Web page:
Starting in 2001, HP has been shipping SCSI hard drives configured to disable M&P tests on the Smart Array controllers. This eliminates false failure predictions and improves performance by eliminating the hourly M&P controller-initiated tests.

S.M.A.R.T. improves failure prediction technology by placing monitoring capabilities within the hard disk drive. These monitoring routines are more accurate than the original M&P tests because they are designed for a specific drive type and have direct access to internal performance, calibration, and error measurements. S.M.A.R.T. uses internal performance indicators and real-time monitoring and analysis to improve data protection and fault prediction capability beyond that of the original M&P tests. In addition, HP Smart Array controllers proactively scan the hard drive media during idle time and deal with any media defects detected.

S.M.A.R.T. can often predict a problem before failure occurs. HP Smart Array controllers will recognize a S.M.A.R.T. error code and notify the system of an impending hard drive failure. Insight Manager will be notified whenever a potential problem arises. HP drives that fail to meet expected criteria are eligible for replacement under the unique HP Prefailure Warranty.

13.3.7 Dynamic Sector Repair (DSR)

Under normal operation, even initially defect-free drive media can develop defects. This is a common phenomenon. The bit density and rotational speed of disks is increasing every year, and so is the likelihood of problems. Usually a drive can internally remap bad sectors without external help using cyclic redundancy check (CRC) checksums stored at the end of each sector.

All Smart Array controllers perform a surface analysis as a background job when there is no other disk activity. Even a completely unreadable sector can be rebuilt and remapped by using the RAID capabilities of the controller.

DSR functions automatically with hardware-handled fault tolerance. DSR is unavailable when hardware fault tolerance is not used. It uses the fault tolerance of the drive subsystem to replace a bad sector with a spare sector. The correct data is written to the spare sector on the same drive.

DSR triggers automatically. The HP Smart Array controllers trigger DSR after 30 seconds of idle time.

When DSR detects a bad or a potentially bad sector, it relocates the data to a sector on a different track (as shown in Figure 13-7), just in case two sectors within the same track are bad.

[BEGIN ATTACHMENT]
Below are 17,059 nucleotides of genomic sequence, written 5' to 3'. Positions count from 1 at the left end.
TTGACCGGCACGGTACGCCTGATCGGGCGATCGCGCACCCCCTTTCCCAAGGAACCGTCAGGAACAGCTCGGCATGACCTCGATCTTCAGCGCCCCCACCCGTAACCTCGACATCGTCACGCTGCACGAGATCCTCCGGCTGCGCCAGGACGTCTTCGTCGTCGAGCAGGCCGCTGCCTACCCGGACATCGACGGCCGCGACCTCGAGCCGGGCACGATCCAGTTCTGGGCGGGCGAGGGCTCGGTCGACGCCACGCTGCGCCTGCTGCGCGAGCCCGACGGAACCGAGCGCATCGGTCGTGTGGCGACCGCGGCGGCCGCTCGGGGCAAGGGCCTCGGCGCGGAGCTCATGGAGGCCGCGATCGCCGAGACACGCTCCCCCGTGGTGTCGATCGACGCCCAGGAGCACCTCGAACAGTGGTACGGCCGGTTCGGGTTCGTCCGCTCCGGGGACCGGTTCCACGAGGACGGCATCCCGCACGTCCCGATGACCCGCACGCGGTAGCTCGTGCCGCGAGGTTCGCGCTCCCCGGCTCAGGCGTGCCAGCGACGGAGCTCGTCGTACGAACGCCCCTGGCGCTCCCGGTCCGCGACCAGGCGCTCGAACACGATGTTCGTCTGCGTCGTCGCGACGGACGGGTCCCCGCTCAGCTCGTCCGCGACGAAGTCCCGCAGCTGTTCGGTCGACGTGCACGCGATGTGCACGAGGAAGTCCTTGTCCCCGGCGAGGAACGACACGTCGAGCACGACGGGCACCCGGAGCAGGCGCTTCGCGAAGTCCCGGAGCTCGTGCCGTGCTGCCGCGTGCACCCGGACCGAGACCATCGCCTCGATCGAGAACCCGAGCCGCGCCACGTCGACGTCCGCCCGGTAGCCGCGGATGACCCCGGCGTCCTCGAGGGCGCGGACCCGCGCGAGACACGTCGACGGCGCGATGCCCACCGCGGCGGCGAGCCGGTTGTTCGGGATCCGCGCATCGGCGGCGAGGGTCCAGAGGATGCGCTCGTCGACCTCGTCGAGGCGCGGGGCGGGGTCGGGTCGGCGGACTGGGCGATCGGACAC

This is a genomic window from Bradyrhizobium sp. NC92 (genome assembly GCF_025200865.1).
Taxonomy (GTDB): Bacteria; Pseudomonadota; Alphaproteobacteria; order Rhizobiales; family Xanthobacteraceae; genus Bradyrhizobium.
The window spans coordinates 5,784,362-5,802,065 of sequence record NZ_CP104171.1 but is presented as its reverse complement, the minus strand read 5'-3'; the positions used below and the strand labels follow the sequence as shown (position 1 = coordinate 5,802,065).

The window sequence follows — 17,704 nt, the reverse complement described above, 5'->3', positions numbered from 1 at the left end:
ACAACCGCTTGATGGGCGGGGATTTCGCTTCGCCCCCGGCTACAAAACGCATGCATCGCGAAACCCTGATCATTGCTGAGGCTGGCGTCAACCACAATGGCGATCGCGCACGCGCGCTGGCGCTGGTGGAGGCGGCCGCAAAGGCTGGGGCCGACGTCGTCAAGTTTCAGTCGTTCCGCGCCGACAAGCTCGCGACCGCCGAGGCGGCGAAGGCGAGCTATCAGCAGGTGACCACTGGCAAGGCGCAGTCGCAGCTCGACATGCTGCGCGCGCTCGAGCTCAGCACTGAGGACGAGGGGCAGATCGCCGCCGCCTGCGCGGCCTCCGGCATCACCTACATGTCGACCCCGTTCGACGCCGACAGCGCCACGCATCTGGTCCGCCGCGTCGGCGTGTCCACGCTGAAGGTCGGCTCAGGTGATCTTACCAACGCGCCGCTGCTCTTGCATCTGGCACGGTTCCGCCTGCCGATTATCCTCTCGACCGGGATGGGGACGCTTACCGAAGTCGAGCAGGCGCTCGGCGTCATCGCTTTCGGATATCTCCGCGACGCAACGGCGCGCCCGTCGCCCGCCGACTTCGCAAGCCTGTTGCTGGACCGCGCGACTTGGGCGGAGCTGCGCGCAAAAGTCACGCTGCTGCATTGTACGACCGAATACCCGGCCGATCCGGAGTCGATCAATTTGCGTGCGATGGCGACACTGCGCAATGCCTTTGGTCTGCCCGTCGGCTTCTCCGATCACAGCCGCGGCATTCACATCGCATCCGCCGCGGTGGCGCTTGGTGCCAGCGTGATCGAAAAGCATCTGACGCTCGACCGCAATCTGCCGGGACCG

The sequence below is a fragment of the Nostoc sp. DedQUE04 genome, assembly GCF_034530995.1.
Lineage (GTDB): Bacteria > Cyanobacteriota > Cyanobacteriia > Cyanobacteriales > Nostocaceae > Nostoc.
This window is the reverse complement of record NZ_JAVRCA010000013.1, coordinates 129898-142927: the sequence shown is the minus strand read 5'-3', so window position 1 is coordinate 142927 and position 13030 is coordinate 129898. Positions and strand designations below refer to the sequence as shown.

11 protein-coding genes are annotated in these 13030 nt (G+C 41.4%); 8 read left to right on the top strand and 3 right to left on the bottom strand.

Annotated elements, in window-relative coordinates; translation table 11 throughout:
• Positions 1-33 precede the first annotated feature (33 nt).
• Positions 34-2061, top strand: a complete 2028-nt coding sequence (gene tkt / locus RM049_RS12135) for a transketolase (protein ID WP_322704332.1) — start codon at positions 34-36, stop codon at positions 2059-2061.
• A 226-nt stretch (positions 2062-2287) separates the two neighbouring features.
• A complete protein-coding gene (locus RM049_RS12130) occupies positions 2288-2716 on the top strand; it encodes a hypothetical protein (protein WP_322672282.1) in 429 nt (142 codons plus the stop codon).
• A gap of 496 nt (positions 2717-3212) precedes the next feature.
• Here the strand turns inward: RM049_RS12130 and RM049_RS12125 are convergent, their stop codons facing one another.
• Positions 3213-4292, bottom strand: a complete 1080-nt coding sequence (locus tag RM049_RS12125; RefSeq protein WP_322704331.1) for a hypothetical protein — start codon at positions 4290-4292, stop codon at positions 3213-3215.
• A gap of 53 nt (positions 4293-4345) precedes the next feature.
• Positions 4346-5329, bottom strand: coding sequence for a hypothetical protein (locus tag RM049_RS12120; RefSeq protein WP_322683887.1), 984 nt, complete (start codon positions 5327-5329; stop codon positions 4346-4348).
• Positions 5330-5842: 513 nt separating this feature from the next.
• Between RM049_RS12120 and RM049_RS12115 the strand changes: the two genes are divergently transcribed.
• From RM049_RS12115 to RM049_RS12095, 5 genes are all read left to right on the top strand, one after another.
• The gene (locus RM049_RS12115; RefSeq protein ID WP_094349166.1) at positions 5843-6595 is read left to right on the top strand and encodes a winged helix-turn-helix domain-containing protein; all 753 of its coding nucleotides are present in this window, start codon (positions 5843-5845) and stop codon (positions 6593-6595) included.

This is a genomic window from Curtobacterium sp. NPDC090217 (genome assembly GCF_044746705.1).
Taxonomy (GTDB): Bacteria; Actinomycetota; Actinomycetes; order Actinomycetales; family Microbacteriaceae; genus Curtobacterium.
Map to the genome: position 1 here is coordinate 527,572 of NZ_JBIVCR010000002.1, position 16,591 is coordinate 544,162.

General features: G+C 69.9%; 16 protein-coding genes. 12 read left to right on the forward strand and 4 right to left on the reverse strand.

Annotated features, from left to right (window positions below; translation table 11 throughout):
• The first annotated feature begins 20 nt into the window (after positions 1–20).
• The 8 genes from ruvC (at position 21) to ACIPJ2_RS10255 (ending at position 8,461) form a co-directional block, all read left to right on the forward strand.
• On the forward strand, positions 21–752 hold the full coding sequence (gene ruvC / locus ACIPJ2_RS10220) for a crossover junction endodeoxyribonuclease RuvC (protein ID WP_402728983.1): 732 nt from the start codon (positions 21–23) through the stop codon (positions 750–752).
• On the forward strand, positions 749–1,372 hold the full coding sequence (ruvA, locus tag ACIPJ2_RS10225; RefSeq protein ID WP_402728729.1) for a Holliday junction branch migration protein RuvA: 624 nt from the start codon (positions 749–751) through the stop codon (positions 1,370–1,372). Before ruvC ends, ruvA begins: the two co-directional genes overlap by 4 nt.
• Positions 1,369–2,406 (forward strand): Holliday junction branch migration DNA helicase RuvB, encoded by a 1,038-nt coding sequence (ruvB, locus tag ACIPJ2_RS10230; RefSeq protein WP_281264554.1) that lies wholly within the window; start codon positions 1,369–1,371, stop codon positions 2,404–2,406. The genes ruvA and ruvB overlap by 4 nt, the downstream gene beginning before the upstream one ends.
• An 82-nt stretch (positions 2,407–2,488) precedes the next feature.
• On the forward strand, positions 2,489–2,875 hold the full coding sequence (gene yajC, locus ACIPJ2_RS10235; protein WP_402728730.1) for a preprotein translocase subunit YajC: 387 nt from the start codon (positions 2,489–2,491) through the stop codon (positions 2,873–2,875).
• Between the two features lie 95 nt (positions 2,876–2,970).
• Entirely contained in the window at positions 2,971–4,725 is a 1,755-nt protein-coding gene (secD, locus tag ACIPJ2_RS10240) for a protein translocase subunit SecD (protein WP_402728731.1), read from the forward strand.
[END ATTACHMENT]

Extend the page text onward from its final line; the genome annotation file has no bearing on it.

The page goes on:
13fig07.jpgFigure 13-7 How DSR works.

DSR does not affect disk subsystem performance because it runs as a background task. DSR discontinues when the operating system makes a request.

The disk drive activity LEDs flash when the DSR is running.

13.3.8 Hot-Plug Drive Support

Several of the advantages provided by Smart Array controllers require hot-pluggable SCSI drives. Without hot-pluggable drives, the following operations cannot be completed with the drive online:

  • Replacement of a failed drive in a fault-tolerant array

  • Addition of drives and arrays

  • Expansion of arrays

Although HP supports non-hot-pluggable drives on all of its array controllers, they are not recommended. One of the primary advantages of array controllers is the ability to recover fully from a drive failure without taking the server offline. This capability requires the use of hot-pluggable drives in conjunction with an array controller. HOT-PLUGGABLE DRIVE LEDS

The HP Smart Array controller firmware has been enhanced so that when the controller detects that an attached hot-pluggable hard drive has entered a degraded status, the amber LED on the hard drive flashes. This enhancement allows easier detection and replacement of the affected physical hard drive, especially when reported by a system management utility such as Insight Manager. The affected hot-pluggable hard drive remains online and displays the LED combinations listed in the following table.





Drive Access

On, off, or blinking

Drive Failure

Blinking amber

This feature is not supported in a RAID 0 no-fault-tolerant configuration. The controller must be configured in a RAID 1, RAID 1+0, RAID 5, or RAID ADG fault-tolerant configuration.

13.3.9 Automatic Data Recovery

A Smart Array controller automatically detects whether a failed drive has been replaced. When the RAID level is set for 1, 1+0, 4, 5, or ADG, data is rebuilt automatically on the new drive. All you must do is replace the failed drive. In a system that supports hot-pluggable drives, this replacement can be done with the system up and running. The rebuild priority can be set and changed any time using the ACU.